The Lens Align Mark II. I use the Lens Align Mark II pretty much religiously to micro-adjust all of my gear an average of once a month and always before a major trip. Enjoy our free comprehensive tutorial here.
BIRDS AS ART Camera Body User’s Guides. Why spend $2-5 grand on a camera and not learn to use it properly and efficiently?

20 comments to Another Sunday, Another Storm at Nickerson… Which is Your Fave?

  • avatar Mike Lotito

    I really like the single blurred swallow #2. I find that it is unique and if your were not told what it is it would generate debate and conversation. It is a real nice image.

  • avatar John Storjohann

    Artie, for me it’d be a close race between #1 and #3. I like number one for the sheer scope of it…the hundreds of silhouettes, each with its unique pose. I like number two for the depth and layering color…and the colors and sense of movement provided by the skimmers. Like you, I like the bush on the right (one more element providing depth, as well as an anchor point in the image); the flag is just a bonus!

  • avatar Charles Scheffold

    #3 is my favorite – I love the layers of color.

  • avatar David Policansky

    Artie: I apologize for my rude comment. No excuse.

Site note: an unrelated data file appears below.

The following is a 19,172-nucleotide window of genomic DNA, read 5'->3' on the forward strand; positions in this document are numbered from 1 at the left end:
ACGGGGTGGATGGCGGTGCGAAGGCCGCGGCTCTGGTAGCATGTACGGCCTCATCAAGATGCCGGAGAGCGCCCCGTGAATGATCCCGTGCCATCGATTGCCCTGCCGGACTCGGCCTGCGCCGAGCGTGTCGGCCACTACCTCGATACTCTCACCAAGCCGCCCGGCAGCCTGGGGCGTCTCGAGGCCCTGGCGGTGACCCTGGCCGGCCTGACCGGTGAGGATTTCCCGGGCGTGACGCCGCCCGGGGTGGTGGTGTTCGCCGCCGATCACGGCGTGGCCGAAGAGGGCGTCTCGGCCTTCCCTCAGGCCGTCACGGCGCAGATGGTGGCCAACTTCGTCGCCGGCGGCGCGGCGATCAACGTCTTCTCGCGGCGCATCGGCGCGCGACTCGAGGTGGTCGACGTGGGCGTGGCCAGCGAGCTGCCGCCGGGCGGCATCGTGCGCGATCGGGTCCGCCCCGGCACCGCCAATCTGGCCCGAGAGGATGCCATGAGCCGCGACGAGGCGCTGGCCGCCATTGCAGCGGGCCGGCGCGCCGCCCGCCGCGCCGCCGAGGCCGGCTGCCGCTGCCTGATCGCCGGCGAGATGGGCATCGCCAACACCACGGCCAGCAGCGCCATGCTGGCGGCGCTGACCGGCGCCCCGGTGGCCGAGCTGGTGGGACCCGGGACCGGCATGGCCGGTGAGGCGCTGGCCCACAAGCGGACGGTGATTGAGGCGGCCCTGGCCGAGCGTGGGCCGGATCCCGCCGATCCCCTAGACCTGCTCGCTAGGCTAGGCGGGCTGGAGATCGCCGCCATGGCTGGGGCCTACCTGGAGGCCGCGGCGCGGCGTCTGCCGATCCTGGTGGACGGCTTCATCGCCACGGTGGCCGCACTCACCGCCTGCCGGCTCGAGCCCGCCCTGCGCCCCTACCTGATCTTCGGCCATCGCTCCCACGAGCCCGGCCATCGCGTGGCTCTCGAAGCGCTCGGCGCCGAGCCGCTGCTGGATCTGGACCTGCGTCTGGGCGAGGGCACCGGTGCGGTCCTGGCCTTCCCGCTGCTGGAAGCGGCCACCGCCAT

• avatar David Policansky

    One of the images in the rotating set of images at the head of this web page is of blurred white birds against trees in fall colors. I just love it!


  • avatar Arthur Morris/BIRDS AS ART

    Even before I read the comments below I realized that viewing intentional blurs of large groups of birds at 800 wide just does not cut it. So I worked with Peter Kes to improve things. Thanks Peter. The following note now appears below images 1 and 3:

    For a greater appreciation of the image above, click on the photo to view a 1400 pixel wide version. Click on the enlarged version to close it.

    If seeing the enlarged versions changed your mind about either blur, do let us know. If you hate all blurs as a matter of fact or is they give you headaches, no need to chime in 🙂 artie

  • Hard to pick a favorite but I love #1 and wish it were mine. It was a wonderful morning. I am still going through the boat-load of images. The last image is killer too.

    Thanks D. We surely had a great day. Do see Denise’s blog post on our day: A Great Day at the Beach.

  • avatar David Policansky

    I agree in general with the comments, including that you are a very talented photographer and wonderful teacher. I’ve taken photos like # 1; I like it but wouldn’t put it on my wall. Images 2 and 3 would have been deleted in the camera; to me, they are failed shots.

    In either case I do believe that you might have deleted a potential contest winning image and at the least, lost some potential sales.